Not to mention that space exploration has provided us with enormous mathematics and physics breakthroughs that have important practical applications - just google 'optics'
  • 5 Hide
    thecolorblue , October 6, 2012 8:57 PM
    eternalkpinstead wasting $$ on these outer space exploration. let's try to end the human suffering first

    if you think that the paltry sums of money that a spent on this mission and others like it are the place to look for budgetary changes for the betterment of mankind than you are painfully misguided.

  • 0 Hide
    back_by_demand , October 6, 2012 9:06 PM
    frombehindNo 3G or wifi... Cold, dry, and rocky...Sounds a lot like the mountains of Colorado =[3 more months till I get to return to civilization!

    Fixed!
  • 4 Hide
    back_by_demand , October 6, 2012 9:08 PM
    gerchokasExactly. Exploring other planets is one of the greatest achievements of mankind, not only scientifically but also philosophically: It ties us together and helps us realize how close we actually are and how we depend on this planet and each other.Not to mention that space exploration has provided us with enormous mathematics and physics breakthroughs that have important practical applications - just google 'optics'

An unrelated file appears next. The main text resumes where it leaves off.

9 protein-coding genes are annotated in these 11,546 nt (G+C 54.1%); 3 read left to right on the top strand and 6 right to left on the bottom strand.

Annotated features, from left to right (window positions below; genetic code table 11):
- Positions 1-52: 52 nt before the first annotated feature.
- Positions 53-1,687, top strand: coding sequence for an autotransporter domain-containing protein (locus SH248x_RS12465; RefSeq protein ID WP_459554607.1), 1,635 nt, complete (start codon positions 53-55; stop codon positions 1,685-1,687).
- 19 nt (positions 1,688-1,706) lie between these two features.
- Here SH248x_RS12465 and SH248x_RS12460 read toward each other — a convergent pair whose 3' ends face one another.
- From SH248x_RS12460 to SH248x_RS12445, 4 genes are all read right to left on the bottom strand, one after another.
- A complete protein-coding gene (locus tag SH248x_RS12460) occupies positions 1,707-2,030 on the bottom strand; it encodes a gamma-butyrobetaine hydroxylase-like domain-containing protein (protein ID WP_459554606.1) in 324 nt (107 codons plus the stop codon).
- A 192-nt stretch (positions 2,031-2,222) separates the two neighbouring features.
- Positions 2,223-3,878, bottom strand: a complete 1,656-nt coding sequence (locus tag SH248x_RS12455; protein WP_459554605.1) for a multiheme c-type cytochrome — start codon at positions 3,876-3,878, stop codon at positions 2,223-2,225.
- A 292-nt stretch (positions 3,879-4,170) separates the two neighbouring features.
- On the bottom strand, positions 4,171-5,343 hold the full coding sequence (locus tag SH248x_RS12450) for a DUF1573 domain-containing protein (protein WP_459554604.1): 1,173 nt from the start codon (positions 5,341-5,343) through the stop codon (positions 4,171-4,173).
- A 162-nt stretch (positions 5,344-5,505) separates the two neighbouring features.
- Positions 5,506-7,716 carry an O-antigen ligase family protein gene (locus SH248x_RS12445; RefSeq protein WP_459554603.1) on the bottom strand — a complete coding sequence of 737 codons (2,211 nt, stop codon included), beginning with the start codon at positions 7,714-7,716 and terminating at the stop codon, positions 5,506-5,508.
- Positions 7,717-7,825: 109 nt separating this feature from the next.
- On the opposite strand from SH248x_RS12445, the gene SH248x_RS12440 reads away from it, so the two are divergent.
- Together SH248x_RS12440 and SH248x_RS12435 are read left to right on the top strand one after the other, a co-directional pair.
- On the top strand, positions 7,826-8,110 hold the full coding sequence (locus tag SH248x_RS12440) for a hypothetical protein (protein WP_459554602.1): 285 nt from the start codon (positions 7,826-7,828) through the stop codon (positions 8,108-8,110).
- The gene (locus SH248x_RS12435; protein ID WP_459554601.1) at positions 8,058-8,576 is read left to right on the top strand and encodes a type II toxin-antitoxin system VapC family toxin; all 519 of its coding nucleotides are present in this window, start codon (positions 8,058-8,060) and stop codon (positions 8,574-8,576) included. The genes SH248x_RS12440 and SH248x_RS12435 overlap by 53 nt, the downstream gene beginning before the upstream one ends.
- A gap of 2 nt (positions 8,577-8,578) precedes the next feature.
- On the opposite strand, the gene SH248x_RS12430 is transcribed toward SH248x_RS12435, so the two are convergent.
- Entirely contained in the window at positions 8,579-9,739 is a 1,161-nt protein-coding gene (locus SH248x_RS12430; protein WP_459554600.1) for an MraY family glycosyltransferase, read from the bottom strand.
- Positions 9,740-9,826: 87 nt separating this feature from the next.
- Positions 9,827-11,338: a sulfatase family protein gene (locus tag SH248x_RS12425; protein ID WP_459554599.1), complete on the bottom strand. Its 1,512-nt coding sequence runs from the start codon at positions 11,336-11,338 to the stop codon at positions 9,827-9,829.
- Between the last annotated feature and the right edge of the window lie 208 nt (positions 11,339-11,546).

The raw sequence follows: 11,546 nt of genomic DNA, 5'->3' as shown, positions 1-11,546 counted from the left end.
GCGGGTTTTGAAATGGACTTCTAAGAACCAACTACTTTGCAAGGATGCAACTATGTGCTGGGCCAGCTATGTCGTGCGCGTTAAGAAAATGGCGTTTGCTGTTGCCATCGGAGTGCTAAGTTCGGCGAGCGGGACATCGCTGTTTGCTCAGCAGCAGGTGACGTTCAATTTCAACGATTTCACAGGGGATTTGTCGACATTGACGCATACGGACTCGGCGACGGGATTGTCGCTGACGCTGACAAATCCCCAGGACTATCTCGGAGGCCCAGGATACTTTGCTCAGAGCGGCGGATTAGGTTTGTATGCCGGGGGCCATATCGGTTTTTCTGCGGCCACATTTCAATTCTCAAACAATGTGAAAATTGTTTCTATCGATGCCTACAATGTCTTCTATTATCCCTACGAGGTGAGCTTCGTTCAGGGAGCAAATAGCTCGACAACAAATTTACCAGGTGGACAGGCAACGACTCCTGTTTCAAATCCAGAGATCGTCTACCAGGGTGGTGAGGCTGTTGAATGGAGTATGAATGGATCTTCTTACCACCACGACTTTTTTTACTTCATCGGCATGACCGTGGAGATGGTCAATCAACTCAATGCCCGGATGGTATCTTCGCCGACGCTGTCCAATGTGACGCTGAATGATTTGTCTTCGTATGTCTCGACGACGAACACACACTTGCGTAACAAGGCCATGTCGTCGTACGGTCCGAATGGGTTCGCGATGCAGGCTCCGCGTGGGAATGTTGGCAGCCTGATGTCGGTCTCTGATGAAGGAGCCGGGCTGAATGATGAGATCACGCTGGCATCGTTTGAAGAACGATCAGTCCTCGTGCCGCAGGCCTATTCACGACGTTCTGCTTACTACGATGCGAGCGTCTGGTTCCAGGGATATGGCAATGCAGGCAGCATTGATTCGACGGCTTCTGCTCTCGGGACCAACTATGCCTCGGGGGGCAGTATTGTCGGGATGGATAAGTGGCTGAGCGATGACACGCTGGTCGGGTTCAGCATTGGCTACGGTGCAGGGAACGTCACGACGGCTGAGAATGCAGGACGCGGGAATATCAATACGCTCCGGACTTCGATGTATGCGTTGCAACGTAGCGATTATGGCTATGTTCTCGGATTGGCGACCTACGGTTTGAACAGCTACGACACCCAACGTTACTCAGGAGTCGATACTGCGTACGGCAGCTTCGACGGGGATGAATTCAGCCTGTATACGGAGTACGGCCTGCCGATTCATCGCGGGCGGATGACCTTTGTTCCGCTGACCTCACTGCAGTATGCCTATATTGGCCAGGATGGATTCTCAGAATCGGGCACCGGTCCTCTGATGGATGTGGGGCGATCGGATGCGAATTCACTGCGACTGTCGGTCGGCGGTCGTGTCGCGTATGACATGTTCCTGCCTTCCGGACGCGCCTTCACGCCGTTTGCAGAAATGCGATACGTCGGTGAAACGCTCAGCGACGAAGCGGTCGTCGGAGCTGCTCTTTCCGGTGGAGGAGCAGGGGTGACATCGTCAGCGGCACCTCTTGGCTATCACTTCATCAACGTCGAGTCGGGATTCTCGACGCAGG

Also increases our chance of survival in the event of a catastrophic incident, such as large meteorites, nuclear war, zombie apocalypse, etc, not limiting ourselves to a single planet will definately help. The only real bummer is playing online games with people on Mars, the lag would be terrible.